Representation: University of Chicago’s Exoneration Project
In 2001, Jamie Snow was wrongfully convicted for the 1991 murder of a gas station attendant during an apparent robbery at the Clark Super 100 Station located at 802 E. Empire St. in Bloomington, Illinois. Jamie has always maintained his innocence, and continues to do so.
This violent and senseless crime occurred in Bloomington, Illinois on Easter Sunday 1991. The murderer walked away with a total of $30, as Jamie Snow ate dinner with his children. The tragedy was compounded when, after several years without a clear suspect, Jamie Snow was arrested and improperly charged by police and prosecutors willing to convict him by any means necessary, even after passing a polygraph exam.
Jamie Snow’s CODEFENDANT was found NOT GUILTY in a previous trial based on the same evidence. She testified FOR Jamie in his own trial.
Jamie Snow PASSED a POLYGRAPH exam in 1994. The state sent the polygraphs of two jailhouse informants that testified against Jamie at trial, but they omitted the results. Results sent from the state for Informant 1 and Informant 2.
There is NO PHYSICAL EVIDENCE linking Jamie Snow to this tragic crime, however there IS PHYSICAL EVIDENCE in the form of blood, bullets and fingerprints – all motions for testing with current technology have been thus far DENIED.
The prosecution’s “star witness” Danny Martinez FAILED to identify Jamie during an in-person line up shortly after the crime, and numerous photo books over the years in which his picture was included. In fact, the DAY AFTER THE CRIME, he identified these two suspects stating, “It’s between these two.” He did NOT identify Jamie until nearly 10 YEARS LATER in a private meeting at the state’s attorney’s office. The ID Witness Issue is covered here.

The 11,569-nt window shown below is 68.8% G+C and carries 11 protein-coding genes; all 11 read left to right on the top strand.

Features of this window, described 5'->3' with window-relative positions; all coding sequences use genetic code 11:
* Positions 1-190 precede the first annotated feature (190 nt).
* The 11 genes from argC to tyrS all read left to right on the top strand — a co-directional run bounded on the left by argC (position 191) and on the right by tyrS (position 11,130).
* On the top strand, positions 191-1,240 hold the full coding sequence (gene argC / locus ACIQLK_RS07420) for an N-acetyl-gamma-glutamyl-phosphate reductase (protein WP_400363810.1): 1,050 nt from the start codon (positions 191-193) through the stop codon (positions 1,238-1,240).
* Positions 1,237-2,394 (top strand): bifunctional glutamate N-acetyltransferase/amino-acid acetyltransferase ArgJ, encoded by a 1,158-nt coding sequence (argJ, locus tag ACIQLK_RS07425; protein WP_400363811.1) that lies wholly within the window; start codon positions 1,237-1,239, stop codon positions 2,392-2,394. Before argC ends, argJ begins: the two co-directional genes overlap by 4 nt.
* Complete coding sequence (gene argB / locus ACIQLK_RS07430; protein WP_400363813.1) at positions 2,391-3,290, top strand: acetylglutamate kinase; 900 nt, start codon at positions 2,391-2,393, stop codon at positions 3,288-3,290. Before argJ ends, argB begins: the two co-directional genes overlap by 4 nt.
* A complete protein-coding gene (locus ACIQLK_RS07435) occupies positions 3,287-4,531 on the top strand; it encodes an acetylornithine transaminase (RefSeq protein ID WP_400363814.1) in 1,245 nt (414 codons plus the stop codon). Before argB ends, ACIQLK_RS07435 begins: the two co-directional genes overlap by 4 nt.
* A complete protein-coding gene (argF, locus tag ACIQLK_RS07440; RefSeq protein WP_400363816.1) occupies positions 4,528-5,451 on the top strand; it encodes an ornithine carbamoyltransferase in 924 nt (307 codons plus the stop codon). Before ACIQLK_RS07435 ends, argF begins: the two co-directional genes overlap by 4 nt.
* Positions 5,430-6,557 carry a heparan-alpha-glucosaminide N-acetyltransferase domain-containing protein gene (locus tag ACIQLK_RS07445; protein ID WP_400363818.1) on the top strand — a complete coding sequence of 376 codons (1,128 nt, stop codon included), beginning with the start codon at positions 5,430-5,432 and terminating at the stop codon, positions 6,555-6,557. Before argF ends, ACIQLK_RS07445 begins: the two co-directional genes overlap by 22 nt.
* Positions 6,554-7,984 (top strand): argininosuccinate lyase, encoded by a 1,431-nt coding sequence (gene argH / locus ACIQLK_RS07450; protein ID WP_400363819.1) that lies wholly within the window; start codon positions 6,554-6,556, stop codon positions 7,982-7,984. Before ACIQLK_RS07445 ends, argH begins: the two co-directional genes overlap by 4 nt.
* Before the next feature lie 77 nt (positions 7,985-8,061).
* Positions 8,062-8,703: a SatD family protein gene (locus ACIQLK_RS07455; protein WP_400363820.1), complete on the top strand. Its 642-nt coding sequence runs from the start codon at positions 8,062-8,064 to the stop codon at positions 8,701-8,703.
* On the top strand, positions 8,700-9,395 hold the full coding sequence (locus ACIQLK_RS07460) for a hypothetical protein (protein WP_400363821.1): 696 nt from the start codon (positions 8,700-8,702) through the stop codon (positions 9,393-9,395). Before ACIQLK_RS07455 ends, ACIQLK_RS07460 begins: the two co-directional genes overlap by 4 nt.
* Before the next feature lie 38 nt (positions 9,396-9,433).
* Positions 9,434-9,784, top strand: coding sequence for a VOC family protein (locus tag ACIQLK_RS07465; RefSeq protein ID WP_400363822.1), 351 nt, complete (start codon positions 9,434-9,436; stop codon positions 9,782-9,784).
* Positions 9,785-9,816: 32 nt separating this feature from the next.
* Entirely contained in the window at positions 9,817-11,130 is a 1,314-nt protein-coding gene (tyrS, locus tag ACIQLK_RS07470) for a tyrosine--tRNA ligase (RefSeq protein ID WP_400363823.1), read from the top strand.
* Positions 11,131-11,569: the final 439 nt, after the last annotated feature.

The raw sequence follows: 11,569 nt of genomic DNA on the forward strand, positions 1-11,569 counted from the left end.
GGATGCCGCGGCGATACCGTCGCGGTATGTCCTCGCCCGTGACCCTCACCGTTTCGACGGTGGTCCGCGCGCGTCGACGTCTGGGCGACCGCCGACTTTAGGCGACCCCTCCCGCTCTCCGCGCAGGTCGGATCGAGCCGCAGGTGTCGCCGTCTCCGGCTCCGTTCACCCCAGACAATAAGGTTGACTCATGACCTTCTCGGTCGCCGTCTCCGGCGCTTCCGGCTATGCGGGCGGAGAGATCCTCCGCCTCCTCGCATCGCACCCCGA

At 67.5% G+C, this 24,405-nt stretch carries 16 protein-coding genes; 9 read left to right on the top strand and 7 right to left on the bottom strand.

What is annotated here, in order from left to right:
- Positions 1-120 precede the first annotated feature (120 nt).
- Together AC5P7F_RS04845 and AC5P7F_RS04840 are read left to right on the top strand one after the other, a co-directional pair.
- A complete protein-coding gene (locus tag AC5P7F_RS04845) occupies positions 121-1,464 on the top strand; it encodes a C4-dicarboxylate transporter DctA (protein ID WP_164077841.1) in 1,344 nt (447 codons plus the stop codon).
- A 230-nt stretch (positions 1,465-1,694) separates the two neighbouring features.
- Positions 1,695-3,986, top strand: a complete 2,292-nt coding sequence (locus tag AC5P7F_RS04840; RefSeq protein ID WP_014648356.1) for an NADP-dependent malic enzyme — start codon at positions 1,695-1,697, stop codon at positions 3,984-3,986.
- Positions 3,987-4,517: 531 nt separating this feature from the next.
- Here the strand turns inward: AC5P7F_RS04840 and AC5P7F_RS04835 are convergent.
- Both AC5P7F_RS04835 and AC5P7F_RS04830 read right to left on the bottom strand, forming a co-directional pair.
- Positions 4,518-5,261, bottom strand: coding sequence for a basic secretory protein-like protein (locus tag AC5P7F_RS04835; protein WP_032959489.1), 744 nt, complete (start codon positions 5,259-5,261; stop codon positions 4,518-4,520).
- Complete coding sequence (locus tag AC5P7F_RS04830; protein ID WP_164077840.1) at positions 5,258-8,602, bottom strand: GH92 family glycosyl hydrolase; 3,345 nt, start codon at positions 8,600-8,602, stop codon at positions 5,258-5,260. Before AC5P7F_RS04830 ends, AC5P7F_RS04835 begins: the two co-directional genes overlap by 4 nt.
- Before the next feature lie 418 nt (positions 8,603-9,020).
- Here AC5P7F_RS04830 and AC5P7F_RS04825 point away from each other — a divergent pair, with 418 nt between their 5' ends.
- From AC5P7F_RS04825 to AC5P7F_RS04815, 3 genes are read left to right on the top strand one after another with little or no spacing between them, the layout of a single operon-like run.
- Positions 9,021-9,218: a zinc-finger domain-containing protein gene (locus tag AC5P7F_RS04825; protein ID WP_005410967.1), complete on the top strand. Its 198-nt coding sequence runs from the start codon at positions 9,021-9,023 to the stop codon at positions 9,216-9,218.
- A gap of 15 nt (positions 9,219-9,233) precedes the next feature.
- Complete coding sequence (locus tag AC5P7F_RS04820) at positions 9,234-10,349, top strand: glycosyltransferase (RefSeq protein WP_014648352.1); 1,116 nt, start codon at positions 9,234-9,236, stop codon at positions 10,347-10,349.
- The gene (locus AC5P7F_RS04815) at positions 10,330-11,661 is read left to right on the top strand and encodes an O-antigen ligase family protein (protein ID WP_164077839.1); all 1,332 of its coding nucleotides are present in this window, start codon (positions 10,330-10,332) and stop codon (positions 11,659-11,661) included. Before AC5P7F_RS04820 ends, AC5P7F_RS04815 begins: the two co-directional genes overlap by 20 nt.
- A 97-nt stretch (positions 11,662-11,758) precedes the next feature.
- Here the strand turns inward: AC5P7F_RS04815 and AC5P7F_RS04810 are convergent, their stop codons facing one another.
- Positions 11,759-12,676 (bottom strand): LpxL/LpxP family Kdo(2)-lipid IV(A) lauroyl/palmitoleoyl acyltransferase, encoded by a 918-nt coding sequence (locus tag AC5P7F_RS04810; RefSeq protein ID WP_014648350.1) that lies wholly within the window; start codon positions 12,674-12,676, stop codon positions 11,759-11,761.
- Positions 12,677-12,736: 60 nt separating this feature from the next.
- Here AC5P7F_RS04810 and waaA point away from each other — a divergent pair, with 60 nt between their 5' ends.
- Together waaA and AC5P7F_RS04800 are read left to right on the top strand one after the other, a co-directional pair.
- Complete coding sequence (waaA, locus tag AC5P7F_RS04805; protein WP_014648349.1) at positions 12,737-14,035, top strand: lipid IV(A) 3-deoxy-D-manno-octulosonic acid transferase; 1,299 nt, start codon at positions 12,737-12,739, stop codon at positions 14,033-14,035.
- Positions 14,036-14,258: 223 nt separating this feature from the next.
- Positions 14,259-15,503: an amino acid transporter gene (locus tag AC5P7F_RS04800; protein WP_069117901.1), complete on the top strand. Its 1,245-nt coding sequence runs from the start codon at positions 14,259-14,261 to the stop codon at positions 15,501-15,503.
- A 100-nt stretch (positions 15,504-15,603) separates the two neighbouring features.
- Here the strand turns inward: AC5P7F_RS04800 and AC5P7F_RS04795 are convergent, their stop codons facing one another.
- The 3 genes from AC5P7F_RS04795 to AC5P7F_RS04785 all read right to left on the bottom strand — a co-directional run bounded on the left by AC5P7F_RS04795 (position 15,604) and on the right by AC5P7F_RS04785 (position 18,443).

The composite and description released to the public CHANGED SUBSTANTIALLY over the years to better fit Jamie’s description (no earring in left ear and no chin scar). In December 1993, when the composite was changed, Police Spokesman Ogg expressed concern, saying the FBI teaches police to stick to one composite drawing during a homicide investigation, and Bloomington police followed that guideline until yesterday. He said releasing the second composite drawing was like putting “the second-string offense” into a game when the first-string doesn’t get the job done.
This LIFE SENTENCE was also based on unreliable witness testimony from “jailhouse informants” receiving deals for lighter sentences.
Even the first police officer on the scene has submitted a sworn affidavit DISPUTING the “star witness testimony.
More than 15 WITNESSES for the prosecution have RECANTED THEIR TESTIMONY in sworn affidavits.
The public defender assigned by the State to Jamie’s case has since been DISBARRED. The Honorable Judge Knecht addresses the issue here.